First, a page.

June 11, 2013 9:55:19 AM
County leaders will spend much of next week out of town attending workshops and networking with colleagues statewide at the Mississippi Association of Supervisors annual convention in Biloxi.
District 1 Supervisor and Board President Harry Sanders said all supervisors except Bill Brigham, Road Manager Ronnie Burns, County Attorney Tim Hudson, Chancery Clerk Lisa Younger Neese and County Administrator Ralph Billingsley will be representing Lowndes County at the conference.
The purpose of the convention is to provide continuing education opportunities for county leaders that will help them become more effective in serving their constituents, Sanders said.
"Lowndes County has been on the forefront and has been a leader in economic development for the state in the last four or five years, so there will be a lot of questions that other supervisors are going to ask us on what are we doing that's different from what they're doing and ... what advice we have for them," Sanders said. "It's a learning process for a lot of us. If you go there with the right attitude to see what you can learn and what you can do to better perform your job, you can do it. Our contingency ... they're there trying to figure out what they can do to help the county and do a better job."
In a past conference, Lowndes County leaders learned it's unlawful to allow cable TV and telephone companies to use rights of way and land for the installation of equipment free of charge, Sanders said. He added state law dictates county leaders can charge those companies up to 5 percent of gross revenue for letting them use easements so they can effectively run their services. As a result, the county now receives more than $200,000 a year. Sanders suggested that one tip has more than justified the expense of attending the conference.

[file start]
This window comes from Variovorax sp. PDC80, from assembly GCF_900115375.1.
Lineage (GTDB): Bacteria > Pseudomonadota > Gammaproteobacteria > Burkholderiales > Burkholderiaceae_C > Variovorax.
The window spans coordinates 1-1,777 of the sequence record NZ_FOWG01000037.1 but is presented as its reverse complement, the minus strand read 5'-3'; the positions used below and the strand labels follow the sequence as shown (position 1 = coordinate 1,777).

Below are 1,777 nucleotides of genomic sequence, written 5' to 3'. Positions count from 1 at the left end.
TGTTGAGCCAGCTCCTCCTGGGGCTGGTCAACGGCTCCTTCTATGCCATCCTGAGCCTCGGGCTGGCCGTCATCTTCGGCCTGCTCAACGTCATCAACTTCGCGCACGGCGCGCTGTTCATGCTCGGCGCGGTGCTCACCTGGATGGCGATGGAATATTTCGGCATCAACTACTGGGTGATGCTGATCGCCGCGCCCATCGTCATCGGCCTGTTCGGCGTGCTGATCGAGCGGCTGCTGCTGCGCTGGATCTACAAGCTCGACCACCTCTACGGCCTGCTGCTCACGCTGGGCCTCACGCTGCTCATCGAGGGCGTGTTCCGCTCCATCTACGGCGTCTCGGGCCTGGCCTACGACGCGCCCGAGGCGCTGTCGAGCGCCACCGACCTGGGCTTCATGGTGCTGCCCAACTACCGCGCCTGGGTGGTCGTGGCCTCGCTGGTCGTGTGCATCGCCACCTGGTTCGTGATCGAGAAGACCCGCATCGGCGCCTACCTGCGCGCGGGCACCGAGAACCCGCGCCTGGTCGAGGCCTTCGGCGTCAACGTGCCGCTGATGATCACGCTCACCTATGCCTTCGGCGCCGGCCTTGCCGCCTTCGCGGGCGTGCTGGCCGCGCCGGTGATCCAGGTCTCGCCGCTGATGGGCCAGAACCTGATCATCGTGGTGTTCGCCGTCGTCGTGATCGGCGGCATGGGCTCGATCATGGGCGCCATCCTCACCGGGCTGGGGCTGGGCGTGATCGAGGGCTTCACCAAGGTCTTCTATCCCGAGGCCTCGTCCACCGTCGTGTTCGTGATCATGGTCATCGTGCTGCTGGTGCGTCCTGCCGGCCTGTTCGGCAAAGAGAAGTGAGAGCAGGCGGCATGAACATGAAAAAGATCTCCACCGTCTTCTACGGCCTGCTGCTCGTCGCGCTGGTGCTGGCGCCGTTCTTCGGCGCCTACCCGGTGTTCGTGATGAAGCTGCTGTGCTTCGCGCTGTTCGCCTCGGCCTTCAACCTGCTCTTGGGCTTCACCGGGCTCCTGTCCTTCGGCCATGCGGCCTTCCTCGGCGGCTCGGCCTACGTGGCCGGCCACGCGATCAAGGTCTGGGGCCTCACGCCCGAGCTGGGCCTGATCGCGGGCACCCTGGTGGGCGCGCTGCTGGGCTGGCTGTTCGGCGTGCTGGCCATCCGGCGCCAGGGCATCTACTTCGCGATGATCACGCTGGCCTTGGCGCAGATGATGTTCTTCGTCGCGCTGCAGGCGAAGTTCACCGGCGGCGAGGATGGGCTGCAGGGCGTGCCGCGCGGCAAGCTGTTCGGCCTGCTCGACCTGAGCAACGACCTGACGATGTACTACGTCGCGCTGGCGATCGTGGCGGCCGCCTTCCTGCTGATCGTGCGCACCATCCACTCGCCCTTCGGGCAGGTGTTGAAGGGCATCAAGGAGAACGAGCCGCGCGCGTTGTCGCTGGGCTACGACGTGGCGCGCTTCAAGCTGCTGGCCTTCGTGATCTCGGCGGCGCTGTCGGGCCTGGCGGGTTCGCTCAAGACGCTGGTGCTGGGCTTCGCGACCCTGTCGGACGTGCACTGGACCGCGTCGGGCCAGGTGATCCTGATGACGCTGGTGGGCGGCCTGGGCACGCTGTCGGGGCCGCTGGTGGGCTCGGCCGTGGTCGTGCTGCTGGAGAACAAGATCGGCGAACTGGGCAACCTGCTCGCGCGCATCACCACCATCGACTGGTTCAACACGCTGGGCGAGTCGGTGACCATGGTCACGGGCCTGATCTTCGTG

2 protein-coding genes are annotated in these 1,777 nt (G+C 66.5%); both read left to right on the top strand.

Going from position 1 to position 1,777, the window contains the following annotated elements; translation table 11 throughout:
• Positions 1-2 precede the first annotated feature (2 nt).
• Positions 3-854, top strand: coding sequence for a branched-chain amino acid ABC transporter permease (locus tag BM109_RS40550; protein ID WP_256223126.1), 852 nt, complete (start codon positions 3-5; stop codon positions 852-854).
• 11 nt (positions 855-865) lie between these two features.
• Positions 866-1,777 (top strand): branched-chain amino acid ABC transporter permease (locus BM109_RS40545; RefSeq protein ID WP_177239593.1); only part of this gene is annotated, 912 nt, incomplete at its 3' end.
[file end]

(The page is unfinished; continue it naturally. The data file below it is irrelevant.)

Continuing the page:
"Continuing education is what it is and if you sit back and think you know it all, you find out real quick you don't," Sanders said. "You can always get some good ideas from other people."
MAS members convene twice a year, the other time being in Jackson each January to meet with legislators, review docket items to be considered during the Senate and House session, make recommendations and hold elections for MAS officers.
Nathan Gregory covers city and county government for The Dispatch.
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